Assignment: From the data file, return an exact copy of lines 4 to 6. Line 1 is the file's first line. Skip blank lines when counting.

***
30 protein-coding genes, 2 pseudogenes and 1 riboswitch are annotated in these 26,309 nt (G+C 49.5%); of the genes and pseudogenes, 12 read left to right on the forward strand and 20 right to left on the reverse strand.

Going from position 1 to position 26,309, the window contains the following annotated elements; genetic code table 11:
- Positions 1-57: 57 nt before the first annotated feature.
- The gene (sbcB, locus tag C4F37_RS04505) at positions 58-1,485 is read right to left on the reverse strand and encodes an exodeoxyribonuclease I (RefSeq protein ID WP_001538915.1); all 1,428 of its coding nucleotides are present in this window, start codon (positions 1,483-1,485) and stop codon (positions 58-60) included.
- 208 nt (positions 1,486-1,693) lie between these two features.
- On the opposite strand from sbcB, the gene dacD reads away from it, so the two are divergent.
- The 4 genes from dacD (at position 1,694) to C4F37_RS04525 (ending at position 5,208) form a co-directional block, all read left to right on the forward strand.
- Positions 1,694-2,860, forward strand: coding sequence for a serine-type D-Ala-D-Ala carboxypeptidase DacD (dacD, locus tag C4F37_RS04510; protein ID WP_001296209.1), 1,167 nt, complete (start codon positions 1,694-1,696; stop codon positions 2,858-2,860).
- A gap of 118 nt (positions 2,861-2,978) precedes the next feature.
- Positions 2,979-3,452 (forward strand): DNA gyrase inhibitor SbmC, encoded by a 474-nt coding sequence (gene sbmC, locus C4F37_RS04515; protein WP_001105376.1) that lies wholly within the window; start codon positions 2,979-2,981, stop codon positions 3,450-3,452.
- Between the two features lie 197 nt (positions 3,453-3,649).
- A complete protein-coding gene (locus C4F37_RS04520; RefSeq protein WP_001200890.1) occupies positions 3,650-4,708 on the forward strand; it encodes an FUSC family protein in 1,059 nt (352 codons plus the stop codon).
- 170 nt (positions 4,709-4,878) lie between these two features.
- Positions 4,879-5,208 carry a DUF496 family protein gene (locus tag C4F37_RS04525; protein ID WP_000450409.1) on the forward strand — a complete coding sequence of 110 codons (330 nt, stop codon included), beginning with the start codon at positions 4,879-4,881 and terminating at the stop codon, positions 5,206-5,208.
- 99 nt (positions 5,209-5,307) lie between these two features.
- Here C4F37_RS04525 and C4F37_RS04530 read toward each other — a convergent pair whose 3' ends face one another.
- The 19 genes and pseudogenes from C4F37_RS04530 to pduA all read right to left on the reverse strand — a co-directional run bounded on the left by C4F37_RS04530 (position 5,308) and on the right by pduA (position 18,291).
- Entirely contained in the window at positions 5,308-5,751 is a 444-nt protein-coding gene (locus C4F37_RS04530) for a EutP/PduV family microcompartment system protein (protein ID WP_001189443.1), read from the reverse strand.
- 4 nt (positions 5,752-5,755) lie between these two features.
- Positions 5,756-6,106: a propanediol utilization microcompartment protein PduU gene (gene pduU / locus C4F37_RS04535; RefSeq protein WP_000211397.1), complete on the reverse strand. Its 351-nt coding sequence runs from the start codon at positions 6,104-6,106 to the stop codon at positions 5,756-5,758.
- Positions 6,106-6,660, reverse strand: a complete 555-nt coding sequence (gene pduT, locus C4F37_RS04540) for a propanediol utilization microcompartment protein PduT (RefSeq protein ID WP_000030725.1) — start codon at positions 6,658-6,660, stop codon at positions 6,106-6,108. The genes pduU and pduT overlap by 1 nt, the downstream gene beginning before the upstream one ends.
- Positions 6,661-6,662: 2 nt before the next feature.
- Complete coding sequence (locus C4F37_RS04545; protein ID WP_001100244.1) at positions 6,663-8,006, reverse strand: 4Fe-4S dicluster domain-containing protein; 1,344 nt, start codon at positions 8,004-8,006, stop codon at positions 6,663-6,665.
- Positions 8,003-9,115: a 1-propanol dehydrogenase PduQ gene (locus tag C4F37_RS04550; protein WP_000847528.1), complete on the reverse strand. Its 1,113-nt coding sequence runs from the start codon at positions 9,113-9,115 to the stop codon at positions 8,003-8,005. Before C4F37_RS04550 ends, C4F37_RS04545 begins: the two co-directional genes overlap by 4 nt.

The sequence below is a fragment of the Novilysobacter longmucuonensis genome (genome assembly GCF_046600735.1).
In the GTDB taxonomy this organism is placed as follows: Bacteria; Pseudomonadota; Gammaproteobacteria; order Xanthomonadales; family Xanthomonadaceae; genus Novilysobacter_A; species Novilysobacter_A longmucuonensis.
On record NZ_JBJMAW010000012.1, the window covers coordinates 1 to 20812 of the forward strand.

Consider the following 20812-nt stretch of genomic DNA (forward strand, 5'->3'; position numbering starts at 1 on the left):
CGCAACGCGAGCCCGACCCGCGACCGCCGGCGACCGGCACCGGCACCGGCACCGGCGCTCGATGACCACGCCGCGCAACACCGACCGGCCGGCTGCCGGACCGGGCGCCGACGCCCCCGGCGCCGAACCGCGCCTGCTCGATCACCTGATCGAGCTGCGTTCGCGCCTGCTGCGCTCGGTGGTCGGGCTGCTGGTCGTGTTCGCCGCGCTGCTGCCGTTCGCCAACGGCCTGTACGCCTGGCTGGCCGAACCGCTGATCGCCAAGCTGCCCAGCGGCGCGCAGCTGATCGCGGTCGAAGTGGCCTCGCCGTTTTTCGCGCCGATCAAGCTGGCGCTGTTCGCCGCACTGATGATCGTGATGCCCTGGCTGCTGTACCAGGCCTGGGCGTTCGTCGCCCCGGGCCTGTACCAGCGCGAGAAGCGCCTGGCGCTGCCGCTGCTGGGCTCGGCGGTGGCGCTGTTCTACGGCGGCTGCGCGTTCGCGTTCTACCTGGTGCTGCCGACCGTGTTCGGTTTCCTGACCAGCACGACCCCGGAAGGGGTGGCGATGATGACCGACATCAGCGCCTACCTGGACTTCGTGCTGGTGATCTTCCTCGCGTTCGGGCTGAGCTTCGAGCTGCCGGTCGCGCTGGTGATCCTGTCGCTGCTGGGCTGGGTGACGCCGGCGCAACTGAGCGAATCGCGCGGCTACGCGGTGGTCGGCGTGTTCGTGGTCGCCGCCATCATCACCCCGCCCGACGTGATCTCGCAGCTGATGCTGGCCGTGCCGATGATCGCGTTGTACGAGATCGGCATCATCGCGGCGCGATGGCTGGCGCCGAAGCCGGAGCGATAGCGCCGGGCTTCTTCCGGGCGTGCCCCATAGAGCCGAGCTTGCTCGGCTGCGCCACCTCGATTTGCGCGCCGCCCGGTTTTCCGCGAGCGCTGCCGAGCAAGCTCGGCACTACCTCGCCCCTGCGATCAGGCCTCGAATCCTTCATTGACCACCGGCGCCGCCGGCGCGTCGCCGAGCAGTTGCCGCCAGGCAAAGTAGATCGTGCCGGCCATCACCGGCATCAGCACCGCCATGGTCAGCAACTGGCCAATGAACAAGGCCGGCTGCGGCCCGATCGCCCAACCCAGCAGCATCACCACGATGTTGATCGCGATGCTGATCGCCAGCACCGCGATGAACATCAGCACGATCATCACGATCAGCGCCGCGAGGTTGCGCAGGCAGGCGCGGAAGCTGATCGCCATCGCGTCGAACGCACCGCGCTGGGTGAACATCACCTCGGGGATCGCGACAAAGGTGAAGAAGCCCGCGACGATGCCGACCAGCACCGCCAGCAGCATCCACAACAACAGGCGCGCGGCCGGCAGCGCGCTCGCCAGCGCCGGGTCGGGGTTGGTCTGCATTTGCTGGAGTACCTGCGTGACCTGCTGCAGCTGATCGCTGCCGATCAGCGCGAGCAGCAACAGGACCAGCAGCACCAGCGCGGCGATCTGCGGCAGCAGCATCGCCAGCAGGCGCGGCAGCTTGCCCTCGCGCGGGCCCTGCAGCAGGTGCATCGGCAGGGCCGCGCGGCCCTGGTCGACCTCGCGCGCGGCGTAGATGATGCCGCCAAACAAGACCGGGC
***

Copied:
- The gene (sbcB, locus tag C4F37_RS04505) at positions 58-1,485 is read right to left on the reverse strand and encodes an exodeoxyribonuclease I (RefSeq protein ID WP_001538915.1); all 1,428 of its coding nucleotides are present in this window, start codon (positions 1,483-1,485) and stop codon (positions 58-60) included.
- 208 nt (positions 1,486-1,693) lie between these two features.
- On the opposite strand from sbcB, the gene dacD reads away from it, so the two are divergent.